M. Emmet Walsh, ‘Blade Runner’ actor, dies from cardiac arrest

M. Emmet Walsh attends the Premiere of Lionsgate's "Knives Out" at Regency Village Theatre on November 14, 2019 in Westwood, California. (Credit: Axelle/Bauer-Griffin/FilmMagic)

Actor M. Emmet Walsh, known by fans as a character actor in films including "Blade Runner" and "Blood Simple," has passed away. He was 88 years old.

His manager confirmed the news to the Associated Press Thursday of the actor’s passing. Walsh died from cardiac arrest on Tuesday at a hospital in St. Albans, Vermont.

Appearing in more than 230 roles during his career, the actor often played good old boys with bad intentions, as he did in one of his rare leading roles as a crooked Texas private detective in the Coen brothers’ first film, the 1984 neo-noir "Blood Simple."

Joel and Ethan Coen said they wrote the part for Walsh, who would win the first Film Independent Spirit Award for best male lead for the role.

In 1982's gritty, "Blade Runner, he also played a hard-nosed police captain who pulls Harrison Ford from retirement to hunt down cyborgs.

Born Michael Emmet Walsh, Walsh was raised on Lake Champlain in Swanton, Vermont, just a few miles from the U.S.-Canadian border.

Walsh slowly started making film appearances in 1969 with a bit role in "Alice’s Restaurant," and did not start playing prominent roles until nearly a decade after that when he was in his 40s, getting his breakthrough with 1978’s "Straight Time," in which he played Dustin Hoffman's smug, boorish parole officer.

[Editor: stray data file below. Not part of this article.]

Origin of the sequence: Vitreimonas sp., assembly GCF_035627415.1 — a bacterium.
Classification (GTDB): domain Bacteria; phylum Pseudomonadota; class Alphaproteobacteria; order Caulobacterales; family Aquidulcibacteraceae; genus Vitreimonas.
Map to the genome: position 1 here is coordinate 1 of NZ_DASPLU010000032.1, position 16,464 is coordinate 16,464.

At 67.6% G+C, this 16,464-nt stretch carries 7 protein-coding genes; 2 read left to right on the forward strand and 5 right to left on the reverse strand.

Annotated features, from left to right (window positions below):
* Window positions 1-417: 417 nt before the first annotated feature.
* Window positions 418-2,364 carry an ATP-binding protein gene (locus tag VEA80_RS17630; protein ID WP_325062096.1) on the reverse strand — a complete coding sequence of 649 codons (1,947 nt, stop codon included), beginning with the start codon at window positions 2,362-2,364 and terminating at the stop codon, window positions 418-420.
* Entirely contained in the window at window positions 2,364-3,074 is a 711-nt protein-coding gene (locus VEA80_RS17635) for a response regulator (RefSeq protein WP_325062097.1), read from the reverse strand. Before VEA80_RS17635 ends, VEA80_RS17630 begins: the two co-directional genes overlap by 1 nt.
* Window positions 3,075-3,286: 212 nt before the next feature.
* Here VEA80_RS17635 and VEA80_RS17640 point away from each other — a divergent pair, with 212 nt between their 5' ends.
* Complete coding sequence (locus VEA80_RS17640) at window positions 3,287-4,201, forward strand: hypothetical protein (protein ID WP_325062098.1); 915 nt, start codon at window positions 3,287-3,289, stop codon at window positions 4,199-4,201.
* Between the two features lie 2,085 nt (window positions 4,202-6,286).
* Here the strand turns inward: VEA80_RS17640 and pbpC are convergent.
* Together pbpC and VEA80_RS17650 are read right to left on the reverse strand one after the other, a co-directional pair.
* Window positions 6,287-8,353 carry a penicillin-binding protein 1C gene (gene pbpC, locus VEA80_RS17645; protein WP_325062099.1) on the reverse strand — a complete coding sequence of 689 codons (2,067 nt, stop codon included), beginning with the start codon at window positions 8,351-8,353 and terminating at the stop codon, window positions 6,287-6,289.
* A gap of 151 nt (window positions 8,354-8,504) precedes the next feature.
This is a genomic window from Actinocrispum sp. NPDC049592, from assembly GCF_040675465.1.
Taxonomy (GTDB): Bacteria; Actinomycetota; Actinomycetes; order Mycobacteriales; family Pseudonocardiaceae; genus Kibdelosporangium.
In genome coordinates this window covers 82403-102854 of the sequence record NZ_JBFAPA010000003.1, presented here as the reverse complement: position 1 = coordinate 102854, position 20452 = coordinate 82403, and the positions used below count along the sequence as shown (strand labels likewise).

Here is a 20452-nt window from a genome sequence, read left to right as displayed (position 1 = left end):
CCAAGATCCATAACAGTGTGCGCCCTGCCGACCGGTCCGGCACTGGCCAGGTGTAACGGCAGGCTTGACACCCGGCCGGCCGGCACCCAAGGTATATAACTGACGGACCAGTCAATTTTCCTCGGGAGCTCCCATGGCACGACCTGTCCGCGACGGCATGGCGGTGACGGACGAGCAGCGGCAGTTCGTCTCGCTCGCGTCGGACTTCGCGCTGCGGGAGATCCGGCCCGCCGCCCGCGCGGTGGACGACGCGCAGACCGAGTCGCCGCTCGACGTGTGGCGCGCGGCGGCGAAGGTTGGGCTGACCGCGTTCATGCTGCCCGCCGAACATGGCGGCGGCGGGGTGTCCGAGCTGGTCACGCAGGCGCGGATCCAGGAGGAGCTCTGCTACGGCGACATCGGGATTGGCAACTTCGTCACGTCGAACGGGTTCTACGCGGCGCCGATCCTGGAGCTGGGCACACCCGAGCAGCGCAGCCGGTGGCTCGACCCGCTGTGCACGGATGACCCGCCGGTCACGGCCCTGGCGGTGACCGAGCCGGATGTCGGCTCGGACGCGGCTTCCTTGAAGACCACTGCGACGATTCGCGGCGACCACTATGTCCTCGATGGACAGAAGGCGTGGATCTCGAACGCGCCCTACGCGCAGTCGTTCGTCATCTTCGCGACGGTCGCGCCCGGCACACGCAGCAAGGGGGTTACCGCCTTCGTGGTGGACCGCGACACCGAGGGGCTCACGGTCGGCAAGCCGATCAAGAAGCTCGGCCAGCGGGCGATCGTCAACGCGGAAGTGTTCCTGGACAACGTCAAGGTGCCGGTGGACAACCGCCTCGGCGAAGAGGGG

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Of Irish descent, he also held roles in other notable movies and television series including the 1979 Steve Martin comedy "The Jerk," and as prostate-examining doctor in the 1985 Chevy Chase vehicle "Fletch." More recently he played Mr. Proofroc in "Knives Out," directed by Rian Johnson.

Johnson was among those who paid tribute to Walsh on social media.

"Emmet came to set with 2 things: a copy of his credits, which was a small-type single spaced double column list of modern classics that filled a whole page, & two-dollar bills which he passed out to the entire crew," Johnson tweeted. "'Don’t spend it and you’ll never be broke.' Absolute legend."

This story was reported from Los Angeles. The Associated Press contributed.